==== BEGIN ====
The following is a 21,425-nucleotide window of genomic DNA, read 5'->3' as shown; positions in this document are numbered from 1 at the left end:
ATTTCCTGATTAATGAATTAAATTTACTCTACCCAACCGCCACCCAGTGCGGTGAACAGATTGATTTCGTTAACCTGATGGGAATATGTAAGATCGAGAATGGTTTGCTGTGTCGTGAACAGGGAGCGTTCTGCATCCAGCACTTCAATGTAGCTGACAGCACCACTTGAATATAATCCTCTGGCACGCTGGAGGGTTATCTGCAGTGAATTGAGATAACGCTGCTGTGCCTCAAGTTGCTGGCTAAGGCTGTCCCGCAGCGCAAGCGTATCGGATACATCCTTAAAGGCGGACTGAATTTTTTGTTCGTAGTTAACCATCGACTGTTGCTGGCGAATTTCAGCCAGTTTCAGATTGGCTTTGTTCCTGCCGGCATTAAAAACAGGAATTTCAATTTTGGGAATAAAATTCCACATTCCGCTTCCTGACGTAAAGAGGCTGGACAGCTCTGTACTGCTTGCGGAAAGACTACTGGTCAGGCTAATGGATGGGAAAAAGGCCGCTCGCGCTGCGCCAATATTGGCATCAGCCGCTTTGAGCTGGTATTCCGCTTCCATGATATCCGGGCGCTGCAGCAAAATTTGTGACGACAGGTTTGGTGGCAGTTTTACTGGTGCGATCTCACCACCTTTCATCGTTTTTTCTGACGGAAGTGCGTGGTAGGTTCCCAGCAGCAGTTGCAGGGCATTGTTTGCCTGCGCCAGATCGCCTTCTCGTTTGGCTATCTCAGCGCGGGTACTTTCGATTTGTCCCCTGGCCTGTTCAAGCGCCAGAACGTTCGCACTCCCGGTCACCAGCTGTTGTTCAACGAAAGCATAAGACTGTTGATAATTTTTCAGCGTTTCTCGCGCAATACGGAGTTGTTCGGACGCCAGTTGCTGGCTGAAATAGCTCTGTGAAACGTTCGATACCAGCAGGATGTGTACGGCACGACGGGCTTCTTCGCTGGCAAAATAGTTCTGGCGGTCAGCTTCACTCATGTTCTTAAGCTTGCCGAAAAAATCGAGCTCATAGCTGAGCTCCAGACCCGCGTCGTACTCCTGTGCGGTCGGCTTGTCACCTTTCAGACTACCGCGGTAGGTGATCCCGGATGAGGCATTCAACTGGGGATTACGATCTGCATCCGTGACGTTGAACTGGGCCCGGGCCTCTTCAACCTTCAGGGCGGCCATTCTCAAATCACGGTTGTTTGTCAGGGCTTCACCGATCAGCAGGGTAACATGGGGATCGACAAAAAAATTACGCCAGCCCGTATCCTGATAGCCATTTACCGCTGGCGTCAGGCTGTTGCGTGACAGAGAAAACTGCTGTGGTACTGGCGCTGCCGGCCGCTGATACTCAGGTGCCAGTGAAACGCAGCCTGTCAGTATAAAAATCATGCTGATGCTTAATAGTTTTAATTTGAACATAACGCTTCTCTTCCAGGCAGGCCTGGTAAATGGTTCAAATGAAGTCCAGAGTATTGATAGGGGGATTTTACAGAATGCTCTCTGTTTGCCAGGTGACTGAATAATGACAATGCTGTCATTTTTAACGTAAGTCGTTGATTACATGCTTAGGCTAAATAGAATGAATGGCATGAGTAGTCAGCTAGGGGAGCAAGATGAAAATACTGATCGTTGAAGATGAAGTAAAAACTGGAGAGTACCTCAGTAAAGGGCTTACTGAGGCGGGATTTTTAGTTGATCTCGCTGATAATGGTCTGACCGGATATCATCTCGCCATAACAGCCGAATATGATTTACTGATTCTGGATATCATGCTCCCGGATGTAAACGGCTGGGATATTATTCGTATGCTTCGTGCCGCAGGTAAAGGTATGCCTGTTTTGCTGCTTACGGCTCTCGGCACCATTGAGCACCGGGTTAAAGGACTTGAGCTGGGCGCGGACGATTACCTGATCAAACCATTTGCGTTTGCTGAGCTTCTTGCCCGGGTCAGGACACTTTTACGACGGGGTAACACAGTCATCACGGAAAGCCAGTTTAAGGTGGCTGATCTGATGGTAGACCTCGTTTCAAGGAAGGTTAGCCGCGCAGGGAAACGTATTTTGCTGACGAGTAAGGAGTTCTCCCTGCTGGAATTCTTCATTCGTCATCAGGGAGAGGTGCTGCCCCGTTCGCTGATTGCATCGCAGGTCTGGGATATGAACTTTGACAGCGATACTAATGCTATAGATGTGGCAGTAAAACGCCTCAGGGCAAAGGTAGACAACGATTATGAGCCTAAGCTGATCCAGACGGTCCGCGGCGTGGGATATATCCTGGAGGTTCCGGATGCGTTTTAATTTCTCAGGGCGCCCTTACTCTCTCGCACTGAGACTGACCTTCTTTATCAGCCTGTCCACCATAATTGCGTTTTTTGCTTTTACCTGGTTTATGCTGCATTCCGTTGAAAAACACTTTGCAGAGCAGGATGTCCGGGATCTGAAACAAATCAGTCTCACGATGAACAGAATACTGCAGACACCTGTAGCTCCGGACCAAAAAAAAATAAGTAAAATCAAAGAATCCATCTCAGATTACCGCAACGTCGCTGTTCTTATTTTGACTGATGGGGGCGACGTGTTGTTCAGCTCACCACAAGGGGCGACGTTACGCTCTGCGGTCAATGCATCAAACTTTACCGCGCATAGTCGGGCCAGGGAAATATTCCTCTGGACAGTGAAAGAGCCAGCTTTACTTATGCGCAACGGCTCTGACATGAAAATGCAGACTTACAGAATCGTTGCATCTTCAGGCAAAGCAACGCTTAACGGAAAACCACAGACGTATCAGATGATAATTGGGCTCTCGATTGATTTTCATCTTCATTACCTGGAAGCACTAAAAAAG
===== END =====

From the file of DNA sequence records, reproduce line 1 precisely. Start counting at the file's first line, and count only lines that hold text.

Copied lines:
The following is a 21,425-nucleotide window of genomic DNA, read 5'->3' as shown; positions in this document are numbered from 1 at the left end: